The Make in India website lists the 35 km-long BBN industrial corridor as one of the four ‘Maker Towns’ that is “putting India on the map”, the others being older centres in Rajkot (Gujarat), Tirupur (Tamil Nadu) and Chakan (Maharashtra).
The BBN hub, on the foothills of the Himalayas, started by scripting what seemed like a success story: Traditionally known for producing apples, it saw an industrial explosion when former Prime Minister Atal Bihari Vajpayee, in 2003, granted industries a 10-year exemption from paying excise duty, and a five-year exemption from income tax.
Earlier, in the ’90s, the Vajpayee-led National Democratic Alliance (NDA) government had also introduced reforms in India’s telecom policy, apart from constituting the National Task Force on Information Technology and Software Development, which made IT companies the centre of job creation, investments and exports.
In 2003, along with the BBN area, tax holidays were granted in Uttarakhand, Jammu and Kashmir and Northeast India. The idea was to encourage industrial investments in hilly states, where it is difficult to set up and run factories because of the terrain. Moreover, these states are neither hubs for raw material, nor finished goods, which make them more dependent on transport and connectivity infrastructure. Given that governments have not developed infrastructure at the same pace as attracting investments, it poses a challenge for long-term manufacturing activities.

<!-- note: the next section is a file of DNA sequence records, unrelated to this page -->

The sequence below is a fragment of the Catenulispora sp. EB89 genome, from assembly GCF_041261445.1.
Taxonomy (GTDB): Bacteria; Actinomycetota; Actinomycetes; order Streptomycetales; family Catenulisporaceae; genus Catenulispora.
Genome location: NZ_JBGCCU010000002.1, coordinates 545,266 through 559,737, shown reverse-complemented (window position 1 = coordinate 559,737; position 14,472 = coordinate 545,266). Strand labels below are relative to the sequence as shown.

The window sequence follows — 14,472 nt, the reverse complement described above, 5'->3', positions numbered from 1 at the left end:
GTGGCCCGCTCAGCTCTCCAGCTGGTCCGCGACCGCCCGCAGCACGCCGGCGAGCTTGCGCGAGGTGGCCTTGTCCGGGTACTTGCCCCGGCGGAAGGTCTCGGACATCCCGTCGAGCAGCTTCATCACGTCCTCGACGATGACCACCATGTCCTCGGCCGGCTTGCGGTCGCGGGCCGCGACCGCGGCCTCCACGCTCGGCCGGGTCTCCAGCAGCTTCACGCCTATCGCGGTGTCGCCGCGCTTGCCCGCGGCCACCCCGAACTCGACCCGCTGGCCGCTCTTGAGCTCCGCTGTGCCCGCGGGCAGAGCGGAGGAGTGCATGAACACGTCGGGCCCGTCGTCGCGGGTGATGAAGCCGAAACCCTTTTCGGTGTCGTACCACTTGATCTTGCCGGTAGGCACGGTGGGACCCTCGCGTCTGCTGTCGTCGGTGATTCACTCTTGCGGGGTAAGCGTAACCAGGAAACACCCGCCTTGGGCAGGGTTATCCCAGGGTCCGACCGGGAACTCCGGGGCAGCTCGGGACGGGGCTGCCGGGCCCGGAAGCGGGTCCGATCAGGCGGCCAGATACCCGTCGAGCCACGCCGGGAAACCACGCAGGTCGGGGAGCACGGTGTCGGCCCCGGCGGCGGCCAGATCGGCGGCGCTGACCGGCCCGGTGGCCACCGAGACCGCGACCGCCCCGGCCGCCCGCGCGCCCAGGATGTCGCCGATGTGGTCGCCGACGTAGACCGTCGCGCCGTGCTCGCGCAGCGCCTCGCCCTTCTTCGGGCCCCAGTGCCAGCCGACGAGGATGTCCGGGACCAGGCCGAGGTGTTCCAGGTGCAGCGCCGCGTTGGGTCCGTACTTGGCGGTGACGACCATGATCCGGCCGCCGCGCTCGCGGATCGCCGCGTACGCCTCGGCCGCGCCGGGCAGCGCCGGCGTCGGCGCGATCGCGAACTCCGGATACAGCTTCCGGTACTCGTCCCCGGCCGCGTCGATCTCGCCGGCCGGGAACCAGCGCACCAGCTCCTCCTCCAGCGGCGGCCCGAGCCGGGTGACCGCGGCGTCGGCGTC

The tax exemption period for BBN, from 2003 to 2013, was curtailed by the United Progressive Alliance (UPA) government in 2010. While the tax package has already ended for most companies, the sunset period for those set up in 2010 extends till 2020. The tax holidays in the Northeast extend till 2027, which continues to attract steady investments while in Uttarakhand, like in HP, the tax holidays have lapsed. Industries in Uttarakhand face greater scrutiny for environmental violations, given that the state has about 61 factories in the main stem of the Ganga and a forest cover of over 38,000 sq km that constitutes 71 percent of its total geographical area.
GST, however, turned direct tax exemptions into a refund (under the central government’s Scheme of Budgetary Support) for those industries whose sunset period extended till 2020. “Companies are facing delays in getting GST refunds,” says Aggarwal, who also says that “cartelisation of transport” by unions has increased freight charges. “With over 10,000 trucks, ours is among the largest transport unions in Asia, but their prices are 40 percent higher.”